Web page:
Today’s post is from guest blogger Carol Marak, a copywriter for the adult living, senior, and health care space. Carol coaches businesses to find their voice and tone, to deeply understand their customer’s challenges and motivation, and to create mouthwatering content that grabs attention & increases word of mouth referrals. Find her work at Carebuzz or connect with Carol on LinkedIn.
Capturing the words that best describe your senior living community for web copy may initially be a replica of your organization’s interpretation. Who better than your staff to know what the retirement community offers potential residents? This is a good place to begin when writing for the website, but there’s more to know before publishing the copy.
If you want to grab the hearts and attention of an online audience, you must use terms that reflect the value they seek, in essence – their “what’s in it for me” benefits. The marketing staff may have good ideas describing the property’s worth to a customer, but if you listen for the motivation — the customer’s reasons for needing you — then you’ll have winning copy.
First, discover a potential resident’s “motivation” to move. Drop the illusion that anyone cares about you and start telling people what’s in it for them. Here are a few questions to ask that will lead the way:
- For what reasons do potential residents want to move from their home?
- What pains (fears) are felt that instigate a search for a retirement community?
- What are the pleasures sought when seeking a retirement lifestyle and community?
In fewer words, define your target audience by answering these questions:
- What are their biggest headaches and concerns?
- What keeps them up at night?
Look at the big picture, and don’t limit this information to just the problems your organization or community can help them solve. For example, when you target women in their fifties (many of whom are family caregivers), they are primarily concerned about aging parents, college-aged children, staying in good shape, eating nutritious foods, travel, retirement income, reinventing themselves, volunteering, self-care, age-defying services, quality girlfriend time, and a hassle-free lifestyle. This frame of reference helps you to flesh out a profile of your typical adult buyer (a family caregiver) to help you create inspiring copy. Demonstrating empathy and understanding of what their lives are like will go the distance in building trust and relationships online.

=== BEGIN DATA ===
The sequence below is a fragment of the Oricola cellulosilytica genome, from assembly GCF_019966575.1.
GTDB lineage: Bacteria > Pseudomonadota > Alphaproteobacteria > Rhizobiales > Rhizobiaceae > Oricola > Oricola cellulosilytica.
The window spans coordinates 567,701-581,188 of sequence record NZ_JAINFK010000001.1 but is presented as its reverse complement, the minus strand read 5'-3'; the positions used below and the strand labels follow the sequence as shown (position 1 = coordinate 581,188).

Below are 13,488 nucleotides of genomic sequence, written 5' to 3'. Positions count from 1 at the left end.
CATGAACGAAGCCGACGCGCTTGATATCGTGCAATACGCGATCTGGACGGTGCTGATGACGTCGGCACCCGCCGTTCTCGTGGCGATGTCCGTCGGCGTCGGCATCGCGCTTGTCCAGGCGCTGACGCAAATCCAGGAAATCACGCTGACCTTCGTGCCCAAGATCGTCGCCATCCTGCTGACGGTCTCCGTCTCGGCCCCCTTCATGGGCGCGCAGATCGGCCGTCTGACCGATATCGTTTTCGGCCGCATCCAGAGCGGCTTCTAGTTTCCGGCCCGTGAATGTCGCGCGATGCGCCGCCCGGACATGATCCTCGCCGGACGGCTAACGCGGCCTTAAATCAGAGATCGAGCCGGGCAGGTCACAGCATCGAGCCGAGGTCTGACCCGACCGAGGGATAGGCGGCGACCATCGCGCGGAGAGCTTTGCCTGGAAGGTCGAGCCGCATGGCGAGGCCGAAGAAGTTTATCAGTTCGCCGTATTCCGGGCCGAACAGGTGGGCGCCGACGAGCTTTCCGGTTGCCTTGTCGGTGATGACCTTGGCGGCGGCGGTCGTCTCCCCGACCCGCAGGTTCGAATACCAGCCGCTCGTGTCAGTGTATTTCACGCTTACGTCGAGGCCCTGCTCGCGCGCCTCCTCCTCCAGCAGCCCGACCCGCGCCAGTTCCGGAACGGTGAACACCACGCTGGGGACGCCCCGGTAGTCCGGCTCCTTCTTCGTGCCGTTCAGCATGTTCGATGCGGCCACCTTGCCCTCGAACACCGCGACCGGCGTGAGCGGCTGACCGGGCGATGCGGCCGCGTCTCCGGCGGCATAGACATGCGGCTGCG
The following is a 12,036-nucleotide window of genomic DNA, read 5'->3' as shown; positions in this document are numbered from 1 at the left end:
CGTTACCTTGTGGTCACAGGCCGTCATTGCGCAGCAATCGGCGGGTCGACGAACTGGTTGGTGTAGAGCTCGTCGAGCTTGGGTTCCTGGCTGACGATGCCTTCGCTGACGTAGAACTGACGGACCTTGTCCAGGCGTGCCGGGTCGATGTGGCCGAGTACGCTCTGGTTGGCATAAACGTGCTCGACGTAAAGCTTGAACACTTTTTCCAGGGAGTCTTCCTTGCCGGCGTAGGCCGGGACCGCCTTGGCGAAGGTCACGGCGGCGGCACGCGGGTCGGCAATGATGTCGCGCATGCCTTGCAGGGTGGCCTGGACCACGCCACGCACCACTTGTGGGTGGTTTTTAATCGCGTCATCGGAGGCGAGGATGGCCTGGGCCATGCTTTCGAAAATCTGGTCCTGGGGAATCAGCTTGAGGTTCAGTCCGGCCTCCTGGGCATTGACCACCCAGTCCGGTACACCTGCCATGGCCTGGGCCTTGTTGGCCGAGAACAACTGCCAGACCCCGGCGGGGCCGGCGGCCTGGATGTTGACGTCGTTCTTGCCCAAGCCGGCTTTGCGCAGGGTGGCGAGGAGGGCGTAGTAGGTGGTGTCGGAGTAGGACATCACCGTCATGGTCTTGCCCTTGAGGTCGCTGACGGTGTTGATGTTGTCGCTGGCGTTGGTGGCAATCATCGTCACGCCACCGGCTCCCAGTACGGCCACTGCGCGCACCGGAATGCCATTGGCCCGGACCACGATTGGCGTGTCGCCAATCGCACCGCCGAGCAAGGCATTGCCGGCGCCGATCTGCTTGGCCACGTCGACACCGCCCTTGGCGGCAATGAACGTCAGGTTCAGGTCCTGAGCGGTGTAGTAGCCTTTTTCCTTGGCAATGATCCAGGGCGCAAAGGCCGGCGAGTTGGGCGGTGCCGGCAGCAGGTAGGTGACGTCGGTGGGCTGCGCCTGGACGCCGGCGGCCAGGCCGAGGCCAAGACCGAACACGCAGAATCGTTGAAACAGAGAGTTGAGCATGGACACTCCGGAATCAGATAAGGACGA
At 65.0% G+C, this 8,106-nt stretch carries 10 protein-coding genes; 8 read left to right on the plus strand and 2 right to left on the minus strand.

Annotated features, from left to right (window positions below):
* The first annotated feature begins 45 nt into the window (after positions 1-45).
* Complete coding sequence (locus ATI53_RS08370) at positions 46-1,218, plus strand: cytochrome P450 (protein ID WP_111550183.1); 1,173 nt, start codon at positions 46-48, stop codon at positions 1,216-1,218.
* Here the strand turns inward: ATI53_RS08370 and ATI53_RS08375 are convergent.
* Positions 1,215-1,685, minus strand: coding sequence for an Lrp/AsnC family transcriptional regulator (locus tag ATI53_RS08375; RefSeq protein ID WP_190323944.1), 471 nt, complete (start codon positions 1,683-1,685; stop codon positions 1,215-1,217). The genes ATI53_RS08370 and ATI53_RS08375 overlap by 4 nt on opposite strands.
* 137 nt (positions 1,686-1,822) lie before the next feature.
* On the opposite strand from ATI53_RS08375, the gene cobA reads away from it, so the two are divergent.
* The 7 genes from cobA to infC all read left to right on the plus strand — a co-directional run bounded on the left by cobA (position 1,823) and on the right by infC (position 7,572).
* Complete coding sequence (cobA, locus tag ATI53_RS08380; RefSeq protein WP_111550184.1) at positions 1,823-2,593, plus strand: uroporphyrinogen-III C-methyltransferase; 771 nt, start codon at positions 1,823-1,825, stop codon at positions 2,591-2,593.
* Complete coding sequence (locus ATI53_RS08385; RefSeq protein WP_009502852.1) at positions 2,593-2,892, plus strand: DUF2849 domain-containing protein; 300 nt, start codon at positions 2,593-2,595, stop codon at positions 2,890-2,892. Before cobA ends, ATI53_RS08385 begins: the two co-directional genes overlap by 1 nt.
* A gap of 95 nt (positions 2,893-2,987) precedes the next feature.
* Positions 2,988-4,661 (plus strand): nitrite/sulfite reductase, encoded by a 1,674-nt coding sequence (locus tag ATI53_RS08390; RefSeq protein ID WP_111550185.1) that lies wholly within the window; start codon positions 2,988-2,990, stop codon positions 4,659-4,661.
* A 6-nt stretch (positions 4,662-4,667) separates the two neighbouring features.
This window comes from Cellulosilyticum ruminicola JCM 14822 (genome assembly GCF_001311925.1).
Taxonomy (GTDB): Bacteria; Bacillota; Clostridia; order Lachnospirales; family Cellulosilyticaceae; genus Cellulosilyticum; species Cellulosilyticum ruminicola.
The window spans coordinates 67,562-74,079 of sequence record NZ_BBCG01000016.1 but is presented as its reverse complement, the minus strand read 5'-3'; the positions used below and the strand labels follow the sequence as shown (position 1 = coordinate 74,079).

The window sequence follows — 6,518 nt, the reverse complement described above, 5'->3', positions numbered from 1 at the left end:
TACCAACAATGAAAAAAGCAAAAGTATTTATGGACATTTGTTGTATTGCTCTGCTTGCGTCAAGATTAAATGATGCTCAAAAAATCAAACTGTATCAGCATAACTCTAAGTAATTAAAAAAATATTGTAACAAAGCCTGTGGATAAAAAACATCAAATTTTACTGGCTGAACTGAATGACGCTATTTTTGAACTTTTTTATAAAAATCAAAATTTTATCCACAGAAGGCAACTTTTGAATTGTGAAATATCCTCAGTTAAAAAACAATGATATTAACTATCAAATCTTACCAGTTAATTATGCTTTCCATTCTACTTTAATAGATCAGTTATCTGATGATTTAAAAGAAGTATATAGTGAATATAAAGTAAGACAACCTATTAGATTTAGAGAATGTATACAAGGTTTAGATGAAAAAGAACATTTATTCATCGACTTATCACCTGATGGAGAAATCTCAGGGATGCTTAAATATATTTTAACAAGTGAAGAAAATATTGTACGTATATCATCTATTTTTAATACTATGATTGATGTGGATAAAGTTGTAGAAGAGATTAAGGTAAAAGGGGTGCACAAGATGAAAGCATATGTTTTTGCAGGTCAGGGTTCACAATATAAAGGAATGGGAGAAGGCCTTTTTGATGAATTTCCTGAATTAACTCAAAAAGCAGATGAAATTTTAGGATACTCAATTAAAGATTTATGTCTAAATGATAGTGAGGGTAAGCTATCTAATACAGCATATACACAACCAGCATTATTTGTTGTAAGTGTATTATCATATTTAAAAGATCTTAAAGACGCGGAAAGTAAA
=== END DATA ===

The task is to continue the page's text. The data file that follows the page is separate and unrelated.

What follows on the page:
Second, see the world through their eyes. A world view is a compelling interpretation of the challenges and opportunities that your buyers face. It describes their past, present and future in a way that leads to your solution. This is where your marketing lives. Everything you do and say must be consistent with it. Your world view should be built on reality. It’s a story that makes sense. If people buy your world view, you’re on the inside track to a sales engagement.
Third, build a compelling value proposition. Your compelling value allows the potential customer to visualize the benefit you give and then deeply connect with it. For example: “Move to a new lifestyle community.” The benefit is that we offer lifelong learning classes that keep you involved as active contributors in the greater community. You will make valuable friendships with other residents in class and enjoy good fellowship while you perfect your skills. Here’s another example: “Our residents are supported and fulfilled – giving them the ability to give as well as receive, be of value to others, and feel competent and in control of their lives.”
Fourth, add customer reviews. The more measurable results you demonstrate showing what your customers have experienced, the more of an impact your web copy will have. Customer reviews add clarity, a visual, and the experience you are trying to convey — an illustration of what can be expected, rather than a vague picture of it.
Fifth, expose your beliefs. In Simon Sinek’s inspiring TED talk about the power of a company’s beliefs, he says, “People don’t buy what you do; they buy why you do it.” In essence, the features and functions won’t change behavior, but beliefs light up the part of the brain that drives decisions and behavior. People then rationalize feelings of trust and loyalty with the feature/function parts.
Knowing your ‘WHY’ is the language understood by feelings. That’s where people like, trust and become loyal to you, because they believe in the same thing you believe in — which hits the emotional “fuzzy” part of the brain.
Make your web copy sing with emotional drivers to connect and engage your audience. Remember, building a relationship with a prospect online is the same as any long-term relationship: you can’t force someone to commit, but you also cannot afford to lose potential residents because your copy doesn’t match their ideal “what’s in it for me” benefits.